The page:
After having "tea," she accompanied us to the gate, and we walked across the road to the Terminus, and at 10 minutes to 5, returned by railway to Brisbane. At 6 Mr Woodcock again dined with us, he seems very fond of Philip, and is altogether a pleasant companion, though a bit of a Punster. I felt very much better today.

Paid Club expenses 5/9 up to today. Met Captain and Mrs Taylor near Philips, she goes to Sydney with us on Friday, in the "Barcoo" Steamer.


Tuesday 8th May 1888

Mrs Clarendon Stuart and Mrs Scott, came here in the morning, and stayed to lunch, I lunched at the Club, and met there Douglas who went home to England in the P&O "Ganges." After lunch took a stroll past the Museum, then down Queen St, at the bottom of which, I again met Douglas, he was waiting in his waggonette for his daughter and had pulled up at a drapers, Soles & Co, into which his daughter had gone to shop and for whom he was waiting. As soon as she came out, he drove us to the Pinnocks, by the long way over the Bridge, and he has arranged that she comes under escort in the "Barcoo" on Friday, as she is going to stay with her sister Mrs W. (Morb, Mort?), whilst her husband Willie Mart, is away in England. On their leaving, I called on Mrs Goertz, who has a very pretty residence near Philip. He was out but I saw two of his daughters, rather nice girls, and the view from the balcony very fine, and overlooking the river. The garden and grass plot well kept, and everything around inside and out, betokening comfort and (loot? Ease?) Miss Ross called on Marion, also a Mrs and Miss Braithwaite. After dinner Captain and Mrs Taylor made an evening call and stayed till 10.30. She goes with us to Sydney in the "Barcoo."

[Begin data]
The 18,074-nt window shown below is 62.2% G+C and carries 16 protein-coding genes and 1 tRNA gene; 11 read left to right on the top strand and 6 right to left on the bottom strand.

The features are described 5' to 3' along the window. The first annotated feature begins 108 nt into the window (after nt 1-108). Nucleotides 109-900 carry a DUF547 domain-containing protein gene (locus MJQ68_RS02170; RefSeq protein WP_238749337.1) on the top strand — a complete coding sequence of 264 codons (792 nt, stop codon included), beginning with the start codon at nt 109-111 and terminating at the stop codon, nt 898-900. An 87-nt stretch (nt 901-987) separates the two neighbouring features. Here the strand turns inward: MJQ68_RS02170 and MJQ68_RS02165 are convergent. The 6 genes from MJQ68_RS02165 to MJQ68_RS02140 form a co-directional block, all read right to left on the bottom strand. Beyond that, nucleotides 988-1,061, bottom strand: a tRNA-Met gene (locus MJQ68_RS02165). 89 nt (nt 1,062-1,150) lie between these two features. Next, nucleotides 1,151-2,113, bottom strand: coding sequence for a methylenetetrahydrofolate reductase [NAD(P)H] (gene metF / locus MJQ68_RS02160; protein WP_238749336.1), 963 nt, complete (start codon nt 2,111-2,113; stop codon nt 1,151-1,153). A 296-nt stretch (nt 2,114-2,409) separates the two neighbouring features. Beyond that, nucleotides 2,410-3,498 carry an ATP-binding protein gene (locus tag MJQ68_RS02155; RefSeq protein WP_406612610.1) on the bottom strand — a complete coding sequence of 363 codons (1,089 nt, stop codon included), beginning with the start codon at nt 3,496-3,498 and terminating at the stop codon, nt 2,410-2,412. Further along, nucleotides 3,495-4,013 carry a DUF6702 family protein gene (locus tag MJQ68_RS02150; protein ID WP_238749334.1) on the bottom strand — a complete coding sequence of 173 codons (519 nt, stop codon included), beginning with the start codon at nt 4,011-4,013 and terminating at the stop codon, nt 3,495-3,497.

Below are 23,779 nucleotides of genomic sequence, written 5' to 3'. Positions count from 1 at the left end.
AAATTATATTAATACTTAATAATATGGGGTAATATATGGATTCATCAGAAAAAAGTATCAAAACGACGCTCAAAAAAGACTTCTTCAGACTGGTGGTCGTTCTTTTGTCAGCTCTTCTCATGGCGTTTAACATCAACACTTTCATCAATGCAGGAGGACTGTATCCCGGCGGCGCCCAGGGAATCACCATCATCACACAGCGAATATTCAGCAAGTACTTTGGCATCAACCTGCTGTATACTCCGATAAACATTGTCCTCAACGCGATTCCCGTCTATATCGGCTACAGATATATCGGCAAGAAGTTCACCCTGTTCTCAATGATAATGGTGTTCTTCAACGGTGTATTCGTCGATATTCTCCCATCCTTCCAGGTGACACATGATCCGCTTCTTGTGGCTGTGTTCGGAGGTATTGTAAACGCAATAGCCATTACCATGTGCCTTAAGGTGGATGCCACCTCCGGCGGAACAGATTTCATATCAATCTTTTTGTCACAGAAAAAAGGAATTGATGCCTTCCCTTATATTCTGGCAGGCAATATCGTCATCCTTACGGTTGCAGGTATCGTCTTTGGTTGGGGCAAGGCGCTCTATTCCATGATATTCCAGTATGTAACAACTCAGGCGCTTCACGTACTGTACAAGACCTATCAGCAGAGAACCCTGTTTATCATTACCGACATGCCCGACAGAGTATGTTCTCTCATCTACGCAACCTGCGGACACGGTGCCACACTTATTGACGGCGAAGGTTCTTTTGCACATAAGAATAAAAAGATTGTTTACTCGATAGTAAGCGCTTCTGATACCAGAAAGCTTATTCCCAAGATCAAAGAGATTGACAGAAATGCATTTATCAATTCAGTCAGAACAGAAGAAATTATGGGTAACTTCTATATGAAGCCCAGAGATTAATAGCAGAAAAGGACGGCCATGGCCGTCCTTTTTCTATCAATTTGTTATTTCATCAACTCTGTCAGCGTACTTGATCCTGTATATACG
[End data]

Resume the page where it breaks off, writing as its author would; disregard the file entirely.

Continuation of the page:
Wednesday 9 May 1888

Had pains in my head and neck all night, and felt giddy on getting up, did not get up till 10. Mr Douglas called on Grace, and informed her he had been to the British India Steam Office and had taken a passage for his daughter in the "Barcoo" which leaves Brisbane on Friday. I therefore, at his suggestion hurried to the Manager of the Company to see if a cabin had been reserved for us and found from one of the Clerks that it had been, and that the Captain had written from Cooktown about it. I saw at the Club at lunch Colonel French, and with him Colonel Disney of Melbourne, and who had come to Brisbane on duties connected with the Defence Force. Colonel Disney is very like Fisher, my colleague at the Water Police Office, a little taller but the same expression of look and the same kind of features. The Banker (Drury) who is a Lieutenant Colonel in the Volunteers joined them, and seemed to think himself quite a distinguished soldier, paling in their company. Took a tram and drove up to the top of Queen Street and then walked down, and home by the ferry.


Thursday 10th May 1888